In particular, failed and/or transitional states risk becoming a magnet for this type of trafficking. Furthermore, this type of illicit activity eventually supports the Taliban and other forces opposed to stability and the rule of law. Thus, increasing civilian law enforcement capacity and close coordination with the military are important enabling factors that help defeat this established dynamic.
In 2001, INTERPOL established a specialist group to address the issue of trafficking in women for sexual exploitation. Approximately 50 countries participate in the group, whose current focus is on practical operational investigations, sharing of new techniques, best practices, and use of the Human Smuggling and Trafficking Message via I-24/7. The group also looks at other forms of trafficking such as trafficking in labor and organs.
In 2000, the General Assembly mandated the INTERPOL Working Group on Trafficking in Women for Sexual Exploitation to develop the “Trafficking in Human Beings—Best Practice Guidance Manual for Investigators.” Paul Holmes, a British police officer (now retired) and former chair of the working group, undertook the task and in 2002 the manual for investigators was issued with great success.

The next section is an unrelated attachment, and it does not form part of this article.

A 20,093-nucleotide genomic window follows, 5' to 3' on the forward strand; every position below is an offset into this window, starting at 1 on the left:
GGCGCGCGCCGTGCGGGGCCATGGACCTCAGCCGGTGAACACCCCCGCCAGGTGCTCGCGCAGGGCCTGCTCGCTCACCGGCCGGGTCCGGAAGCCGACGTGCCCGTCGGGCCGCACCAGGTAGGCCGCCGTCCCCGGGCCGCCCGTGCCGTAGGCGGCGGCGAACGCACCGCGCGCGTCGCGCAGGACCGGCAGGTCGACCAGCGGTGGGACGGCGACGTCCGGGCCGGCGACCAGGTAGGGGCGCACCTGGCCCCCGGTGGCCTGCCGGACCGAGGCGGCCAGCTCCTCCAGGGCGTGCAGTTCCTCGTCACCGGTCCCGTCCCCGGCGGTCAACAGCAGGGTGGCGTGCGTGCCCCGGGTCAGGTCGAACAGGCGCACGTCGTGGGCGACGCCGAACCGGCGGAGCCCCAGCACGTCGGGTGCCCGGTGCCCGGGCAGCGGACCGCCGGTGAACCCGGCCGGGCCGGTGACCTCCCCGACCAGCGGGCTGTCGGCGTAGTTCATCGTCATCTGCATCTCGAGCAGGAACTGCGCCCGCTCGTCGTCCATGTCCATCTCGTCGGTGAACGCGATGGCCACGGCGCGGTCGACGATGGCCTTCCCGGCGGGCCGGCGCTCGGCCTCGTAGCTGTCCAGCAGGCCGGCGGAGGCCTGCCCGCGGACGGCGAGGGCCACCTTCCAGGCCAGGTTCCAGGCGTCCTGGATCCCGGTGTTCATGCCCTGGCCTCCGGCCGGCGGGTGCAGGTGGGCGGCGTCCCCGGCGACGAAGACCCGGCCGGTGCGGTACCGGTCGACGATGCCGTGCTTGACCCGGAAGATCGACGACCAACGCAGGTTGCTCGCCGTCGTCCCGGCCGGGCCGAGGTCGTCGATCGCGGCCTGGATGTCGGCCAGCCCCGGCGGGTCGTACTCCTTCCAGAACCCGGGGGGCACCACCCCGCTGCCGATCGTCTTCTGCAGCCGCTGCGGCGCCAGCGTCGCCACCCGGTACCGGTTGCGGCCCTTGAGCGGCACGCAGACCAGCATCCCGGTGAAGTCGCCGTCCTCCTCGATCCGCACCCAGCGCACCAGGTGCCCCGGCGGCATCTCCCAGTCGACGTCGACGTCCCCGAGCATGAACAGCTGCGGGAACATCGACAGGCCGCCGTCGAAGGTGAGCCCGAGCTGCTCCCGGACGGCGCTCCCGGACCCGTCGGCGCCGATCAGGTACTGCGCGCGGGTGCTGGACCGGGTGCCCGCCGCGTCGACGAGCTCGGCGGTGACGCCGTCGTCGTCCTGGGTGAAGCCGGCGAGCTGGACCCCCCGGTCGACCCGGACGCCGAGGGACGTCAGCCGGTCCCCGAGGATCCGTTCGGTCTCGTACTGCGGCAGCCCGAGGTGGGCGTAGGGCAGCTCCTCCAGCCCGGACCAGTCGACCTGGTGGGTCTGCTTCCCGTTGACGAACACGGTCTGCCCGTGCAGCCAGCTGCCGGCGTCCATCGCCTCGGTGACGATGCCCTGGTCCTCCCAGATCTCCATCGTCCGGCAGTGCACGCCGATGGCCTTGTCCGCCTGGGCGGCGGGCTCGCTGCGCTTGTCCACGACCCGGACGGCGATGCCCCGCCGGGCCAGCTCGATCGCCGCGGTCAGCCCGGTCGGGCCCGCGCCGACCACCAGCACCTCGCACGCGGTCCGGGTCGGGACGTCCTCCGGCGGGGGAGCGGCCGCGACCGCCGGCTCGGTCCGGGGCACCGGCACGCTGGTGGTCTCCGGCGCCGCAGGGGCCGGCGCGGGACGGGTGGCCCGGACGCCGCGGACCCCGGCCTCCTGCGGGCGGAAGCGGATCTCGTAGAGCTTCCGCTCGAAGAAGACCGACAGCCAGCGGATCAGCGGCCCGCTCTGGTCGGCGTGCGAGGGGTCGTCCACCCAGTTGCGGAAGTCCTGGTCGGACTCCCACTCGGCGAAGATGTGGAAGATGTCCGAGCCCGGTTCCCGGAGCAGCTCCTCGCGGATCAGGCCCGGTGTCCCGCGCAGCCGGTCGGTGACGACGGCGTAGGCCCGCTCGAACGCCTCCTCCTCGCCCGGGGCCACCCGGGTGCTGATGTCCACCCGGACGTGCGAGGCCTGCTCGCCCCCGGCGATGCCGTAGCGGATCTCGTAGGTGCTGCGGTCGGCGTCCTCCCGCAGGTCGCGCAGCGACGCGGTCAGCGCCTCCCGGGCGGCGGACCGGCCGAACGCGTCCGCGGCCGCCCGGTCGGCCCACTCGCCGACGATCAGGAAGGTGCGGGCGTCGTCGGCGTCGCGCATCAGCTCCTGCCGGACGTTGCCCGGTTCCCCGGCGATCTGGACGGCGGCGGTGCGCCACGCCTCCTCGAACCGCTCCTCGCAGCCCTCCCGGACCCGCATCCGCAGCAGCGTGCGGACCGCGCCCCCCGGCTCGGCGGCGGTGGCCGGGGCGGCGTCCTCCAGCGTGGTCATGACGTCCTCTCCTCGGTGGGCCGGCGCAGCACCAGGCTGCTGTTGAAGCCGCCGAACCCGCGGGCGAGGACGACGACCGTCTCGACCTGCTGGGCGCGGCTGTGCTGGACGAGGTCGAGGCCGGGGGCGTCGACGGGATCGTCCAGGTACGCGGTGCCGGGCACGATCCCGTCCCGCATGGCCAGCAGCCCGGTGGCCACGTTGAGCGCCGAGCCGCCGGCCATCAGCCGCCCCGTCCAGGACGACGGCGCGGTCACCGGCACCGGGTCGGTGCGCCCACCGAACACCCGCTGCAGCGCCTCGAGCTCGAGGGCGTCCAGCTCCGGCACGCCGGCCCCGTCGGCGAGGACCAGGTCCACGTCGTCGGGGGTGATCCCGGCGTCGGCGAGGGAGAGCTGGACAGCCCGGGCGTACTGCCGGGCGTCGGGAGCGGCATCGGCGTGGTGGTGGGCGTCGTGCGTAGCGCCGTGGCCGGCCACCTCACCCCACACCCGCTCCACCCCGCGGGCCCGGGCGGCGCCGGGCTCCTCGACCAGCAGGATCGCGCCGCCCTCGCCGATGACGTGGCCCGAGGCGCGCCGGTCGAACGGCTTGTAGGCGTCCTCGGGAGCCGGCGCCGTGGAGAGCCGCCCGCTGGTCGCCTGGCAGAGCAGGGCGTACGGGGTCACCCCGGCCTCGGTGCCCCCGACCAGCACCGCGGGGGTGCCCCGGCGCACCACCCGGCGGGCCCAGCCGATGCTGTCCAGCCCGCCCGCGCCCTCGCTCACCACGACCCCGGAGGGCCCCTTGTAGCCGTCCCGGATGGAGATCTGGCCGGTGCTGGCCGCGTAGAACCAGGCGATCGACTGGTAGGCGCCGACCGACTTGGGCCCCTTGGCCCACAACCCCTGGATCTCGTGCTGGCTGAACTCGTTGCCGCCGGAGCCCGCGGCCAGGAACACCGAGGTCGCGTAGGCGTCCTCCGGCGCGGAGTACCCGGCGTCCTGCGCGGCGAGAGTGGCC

In 2005, the working group decided that the manual should be revised in order to take into account additional regions and other forms of human trafficking such as trafficking of women, men, girls, and boys as sources of labor and organs. Again, Paul Holmes was invited to author the updated version, and Claire McKeon, an intelligence officer at INTERPOL, undertook coordination. The resulting manual is a tool, a best practice guide for law enforcement working with trafficking cases. It is structured to assist the investigator in identifying and locating advice on any specific issue during the investigation. Its contents bring together collective international investigative experience to date.
Because of the expected closure of the U.S. airbase in Kyrgyzstan, announced in February 2009, and a worsening of the security situation on the main land route from Pakistan that resulted from Taliban attacks on cargo vehicles, the U.S. has stepped up its efforts to secure alternative supply routes for the NATO troops serving in Afghanistan. Considering that Uzbekistan is the only central Asian country with a rail connection across the Afghan border, at Hayraton-Termez, this will probably serve as the main entry point for goods. According to Ria Novosti (the Russian newswire service), once the transit route becomes operational, 700 wagons will be sent weekly via this line, carrying commercial supplies such as construction materials, water, fuel, and medicines. This development raises the issue of the capacity of the transit countries to inspect 700 wagons every week. Due to the commercial nature of the cargo, the U.S. and NATO forces will not be responsible for controlling the wagons’ contents. Therefore, it appears there will be a high risk of increased smuggling of the precursor chemicals needed to extract heroin from opium from Europe into Afghanistan and illicit drugs from Afghanistan into Europe in the returning freight cars.